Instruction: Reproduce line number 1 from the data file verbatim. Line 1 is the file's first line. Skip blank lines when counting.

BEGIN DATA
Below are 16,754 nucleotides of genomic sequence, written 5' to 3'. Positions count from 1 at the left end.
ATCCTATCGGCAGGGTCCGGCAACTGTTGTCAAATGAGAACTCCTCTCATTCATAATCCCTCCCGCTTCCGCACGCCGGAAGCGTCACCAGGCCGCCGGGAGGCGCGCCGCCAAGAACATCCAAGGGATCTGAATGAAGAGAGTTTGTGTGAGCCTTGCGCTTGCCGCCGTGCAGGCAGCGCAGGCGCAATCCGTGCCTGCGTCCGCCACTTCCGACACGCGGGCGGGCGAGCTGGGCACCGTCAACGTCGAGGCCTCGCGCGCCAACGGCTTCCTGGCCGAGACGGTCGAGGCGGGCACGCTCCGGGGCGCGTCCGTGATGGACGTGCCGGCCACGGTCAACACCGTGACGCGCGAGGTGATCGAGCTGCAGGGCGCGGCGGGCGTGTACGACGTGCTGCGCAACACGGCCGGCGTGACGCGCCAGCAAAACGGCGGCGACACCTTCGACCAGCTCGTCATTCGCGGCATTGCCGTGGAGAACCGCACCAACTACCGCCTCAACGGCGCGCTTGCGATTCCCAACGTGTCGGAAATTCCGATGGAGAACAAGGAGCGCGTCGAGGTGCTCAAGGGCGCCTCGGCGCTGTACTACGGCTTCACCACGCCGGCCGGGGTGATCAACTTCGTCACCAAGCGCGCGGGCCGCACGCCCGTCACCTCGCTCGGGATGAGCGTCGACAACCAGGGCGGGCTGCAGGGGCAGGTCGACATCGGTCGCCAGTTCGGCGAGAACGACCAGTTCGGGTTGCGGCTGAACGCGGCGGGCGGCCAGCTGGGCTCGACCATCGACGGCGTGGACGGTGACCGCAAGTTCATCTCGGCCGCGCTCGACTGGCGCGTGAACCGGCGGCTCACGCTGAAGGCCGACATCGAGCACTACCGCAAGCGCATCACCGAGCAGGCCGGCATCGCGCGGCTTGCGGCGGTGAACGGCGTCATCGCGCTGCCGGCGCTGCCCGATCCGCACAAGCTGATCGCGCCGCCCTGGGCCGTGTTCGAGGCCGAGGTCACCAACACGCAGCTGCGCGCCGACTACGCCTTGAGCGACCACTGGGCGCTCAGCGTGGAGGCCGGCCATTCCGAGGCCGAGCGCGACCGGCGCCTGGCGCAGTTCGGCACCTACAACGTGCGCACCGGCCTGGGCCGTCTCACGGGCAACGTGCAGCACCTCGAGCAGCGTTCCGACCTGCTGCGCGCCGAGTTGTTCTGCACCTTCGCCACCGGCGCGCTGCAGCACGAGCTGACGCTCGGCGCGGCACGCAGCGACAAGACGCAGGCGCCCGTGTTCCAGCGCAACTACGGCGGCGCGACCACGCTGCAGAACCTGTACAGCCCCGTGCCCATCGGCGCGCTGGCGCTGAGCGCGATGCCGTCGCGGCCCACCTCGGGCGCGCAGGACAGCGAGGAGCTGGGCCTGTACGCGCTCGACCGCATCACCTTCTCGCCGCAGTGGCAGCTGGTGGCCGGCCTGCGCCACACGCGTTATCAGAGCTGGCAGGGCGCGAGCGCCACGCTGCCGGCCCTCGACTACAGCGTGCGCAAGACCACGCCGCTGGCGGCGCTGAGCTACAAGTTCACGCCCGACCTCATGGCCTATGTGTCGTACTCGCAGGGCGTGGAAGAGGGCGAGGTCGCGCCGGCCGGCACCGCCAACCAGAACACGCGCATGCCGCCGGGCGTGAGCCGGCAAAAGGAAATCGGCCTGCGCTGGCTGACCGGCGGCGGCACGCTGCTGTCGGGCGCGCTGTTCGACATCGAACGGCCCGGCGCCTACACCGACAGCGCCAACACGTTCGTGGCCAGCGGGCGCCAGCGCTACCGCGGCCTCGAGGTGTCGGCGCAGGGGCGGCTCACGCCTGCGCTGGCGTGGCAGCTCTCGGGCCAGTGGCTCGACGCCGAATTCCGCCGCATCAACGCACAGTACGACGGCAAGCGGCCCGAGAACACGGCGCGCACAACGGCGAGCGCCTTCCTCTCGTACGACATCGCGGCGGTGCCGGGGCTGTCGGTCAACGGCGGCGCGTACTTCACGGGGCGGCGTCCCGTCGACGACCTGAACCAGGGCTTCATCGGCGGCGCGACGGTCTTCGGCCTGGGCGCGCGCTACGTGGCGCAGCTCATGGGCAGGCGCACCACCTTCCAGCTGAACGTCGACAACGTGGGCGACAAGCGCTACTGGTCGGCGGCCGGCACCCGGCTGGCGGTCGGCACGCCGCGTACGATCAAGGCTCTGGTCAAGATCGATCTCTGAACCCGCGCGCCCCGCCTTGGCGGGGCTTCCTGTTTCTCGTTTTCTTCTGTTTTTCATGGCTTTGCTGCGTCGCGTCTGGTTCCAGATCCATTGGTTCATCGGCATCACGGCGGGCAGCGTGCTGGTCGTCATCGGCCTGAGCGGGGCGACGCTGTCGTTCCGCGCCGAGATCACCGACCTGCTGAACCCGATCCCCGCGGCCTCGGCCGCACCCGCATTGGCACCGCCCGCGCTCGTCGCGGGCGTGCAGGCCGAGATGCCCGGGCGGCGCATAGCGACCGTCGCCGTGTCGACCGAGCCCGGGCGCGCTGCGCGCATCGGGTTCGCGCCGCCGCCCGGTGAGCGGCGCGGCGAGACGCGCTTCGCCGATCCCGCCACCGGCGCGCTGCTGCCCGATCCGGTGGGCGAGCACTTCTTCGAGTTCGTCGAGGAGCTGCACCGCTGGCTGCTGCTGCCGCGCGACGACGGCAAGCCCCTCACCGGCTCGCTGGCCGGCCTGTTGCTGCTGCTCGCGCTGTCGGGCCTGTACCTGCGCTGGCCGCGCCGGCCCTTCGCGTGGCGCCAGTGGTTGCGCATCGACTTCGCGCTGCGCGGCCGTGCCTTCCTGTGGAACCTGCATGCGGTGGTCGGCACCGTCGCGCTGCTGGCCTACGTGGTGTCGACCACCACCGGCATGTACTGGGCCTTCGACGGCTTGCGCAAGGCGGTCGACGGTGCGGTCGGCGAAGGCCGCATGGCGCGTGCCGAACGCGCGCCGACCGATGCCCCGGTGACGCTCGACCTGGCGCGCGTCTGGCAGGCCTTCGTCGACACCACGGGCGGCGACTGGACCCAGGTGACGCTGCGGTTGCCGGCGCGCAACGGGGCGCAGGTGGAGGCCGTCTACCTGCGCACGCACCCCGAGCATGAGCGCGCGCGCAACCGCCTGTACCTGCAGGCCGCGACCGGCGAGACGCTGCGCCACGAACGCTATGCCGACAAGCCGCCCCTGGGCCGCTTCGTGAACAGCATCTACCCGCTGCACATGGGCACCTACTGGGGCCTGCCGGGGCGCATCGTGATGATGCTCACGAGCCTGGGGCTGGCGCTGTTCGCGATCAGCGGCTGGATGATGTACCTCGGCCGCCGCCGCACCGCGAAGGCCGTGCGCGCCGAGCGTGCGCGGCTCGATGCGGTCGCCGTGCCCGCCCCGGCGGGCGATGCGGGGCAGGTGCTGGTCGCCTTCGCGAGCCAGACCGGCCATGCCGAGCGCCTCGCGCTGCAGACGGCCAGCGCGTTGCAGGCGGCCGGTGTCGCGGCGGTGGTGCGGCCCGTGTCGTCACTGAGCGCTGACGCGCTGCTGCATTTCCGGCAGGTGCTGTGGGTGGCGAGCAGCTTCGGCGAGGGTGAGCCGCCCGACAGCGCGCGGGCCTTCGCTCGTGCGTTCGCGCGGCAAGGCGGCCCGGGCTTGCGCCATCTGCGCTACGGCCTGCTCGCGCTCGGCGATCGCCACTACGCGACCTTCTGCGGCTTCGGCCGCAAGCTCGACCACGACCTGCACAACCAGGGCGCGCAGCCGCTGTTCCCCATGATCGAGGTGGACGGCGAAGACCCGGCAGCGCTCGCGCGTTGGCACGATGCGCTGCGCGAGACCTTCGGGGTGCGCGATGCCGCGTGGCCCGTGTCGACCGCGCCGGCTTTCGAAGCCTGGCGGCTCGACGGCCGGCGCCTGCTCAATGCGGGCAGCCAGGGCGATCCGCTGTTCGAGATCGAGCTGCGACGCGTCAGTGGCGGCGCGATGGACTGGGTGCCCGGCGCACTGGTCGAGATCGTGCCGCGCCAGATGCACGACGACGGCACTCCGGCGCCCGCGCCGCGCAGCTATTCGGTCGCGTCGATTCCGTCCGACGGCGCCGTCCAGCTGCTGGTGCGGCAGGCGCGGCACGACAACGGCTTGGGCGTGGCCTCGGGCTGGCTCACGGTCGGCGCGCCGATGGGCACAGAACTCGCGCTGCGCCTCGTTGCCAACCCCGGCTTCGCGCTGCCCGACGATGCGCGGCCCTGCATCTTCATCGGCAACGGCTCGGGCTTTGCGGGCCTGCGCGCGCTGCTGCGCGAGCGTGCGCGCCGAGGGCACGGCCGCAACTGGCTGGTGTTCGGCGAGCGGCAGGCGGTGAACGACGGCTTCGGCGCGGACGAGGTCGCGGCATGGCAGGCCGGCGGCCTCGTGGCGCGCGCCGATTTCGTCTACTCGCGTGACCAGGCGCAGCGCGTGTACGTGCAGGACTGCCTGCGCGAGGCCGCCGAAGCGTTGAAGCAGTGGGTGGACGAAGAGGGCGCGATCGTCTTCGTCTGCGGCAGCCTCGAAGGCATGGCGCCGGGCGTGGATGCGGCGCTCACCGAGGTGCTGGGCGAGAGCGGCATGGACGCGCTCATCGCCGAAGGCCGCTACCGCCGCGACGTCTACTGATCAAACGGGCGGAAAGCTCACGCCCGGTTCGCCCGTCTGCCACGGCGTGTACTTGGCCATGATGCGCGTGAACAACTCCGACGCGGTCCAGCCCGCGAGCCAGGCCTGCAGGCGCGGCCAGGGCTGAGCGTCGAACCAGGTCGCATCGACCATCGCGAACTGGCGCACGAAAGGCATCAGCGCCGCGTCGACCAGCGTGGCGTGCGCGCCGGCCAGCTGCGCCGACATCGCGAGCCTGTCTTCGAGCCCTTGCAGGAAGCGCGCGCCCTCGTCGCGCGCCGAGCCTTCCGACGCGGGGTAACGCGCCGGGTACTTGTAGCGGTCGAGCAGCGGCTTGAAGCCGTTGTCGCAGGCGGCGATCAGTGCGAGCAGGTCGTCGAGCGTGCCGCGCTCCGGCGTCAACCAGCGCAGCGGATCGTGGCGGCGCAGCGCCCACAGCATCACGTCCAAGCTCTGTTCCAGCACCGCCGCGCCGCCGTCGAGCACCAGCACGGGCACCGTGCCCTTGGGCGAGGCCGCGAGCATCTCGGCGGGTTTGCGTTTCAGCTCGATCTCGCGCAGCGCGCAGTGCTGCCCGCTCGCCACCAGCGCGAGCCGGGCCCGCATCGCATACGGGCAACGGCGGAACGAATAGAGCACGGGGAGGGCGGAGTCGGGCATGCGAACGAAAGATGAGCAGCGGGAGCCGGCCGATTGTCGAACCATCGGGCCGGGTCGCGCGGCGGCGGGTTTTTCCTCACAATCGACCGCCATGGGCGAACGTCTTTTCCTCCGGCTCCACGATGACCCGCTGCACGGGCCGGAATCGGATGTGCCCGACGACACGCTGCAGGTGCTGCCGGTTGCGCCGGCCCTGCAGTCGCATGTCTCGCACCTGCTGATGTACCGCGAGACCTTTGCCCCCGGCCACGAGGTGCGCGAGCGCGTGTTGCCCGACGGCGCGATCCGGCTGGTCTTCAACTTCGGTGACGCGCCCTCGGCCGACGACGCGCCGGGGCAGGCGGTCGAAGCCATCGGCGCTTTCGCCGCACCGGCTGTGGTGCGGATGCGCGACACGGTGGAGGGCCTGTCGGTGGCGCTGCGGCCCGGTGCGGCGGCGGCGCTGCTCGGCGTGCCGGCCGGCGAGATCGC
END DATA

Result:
Below are 16,754 nucleotides of genomic sequence, written 5' to 3'. Positions count from 1 at the left end.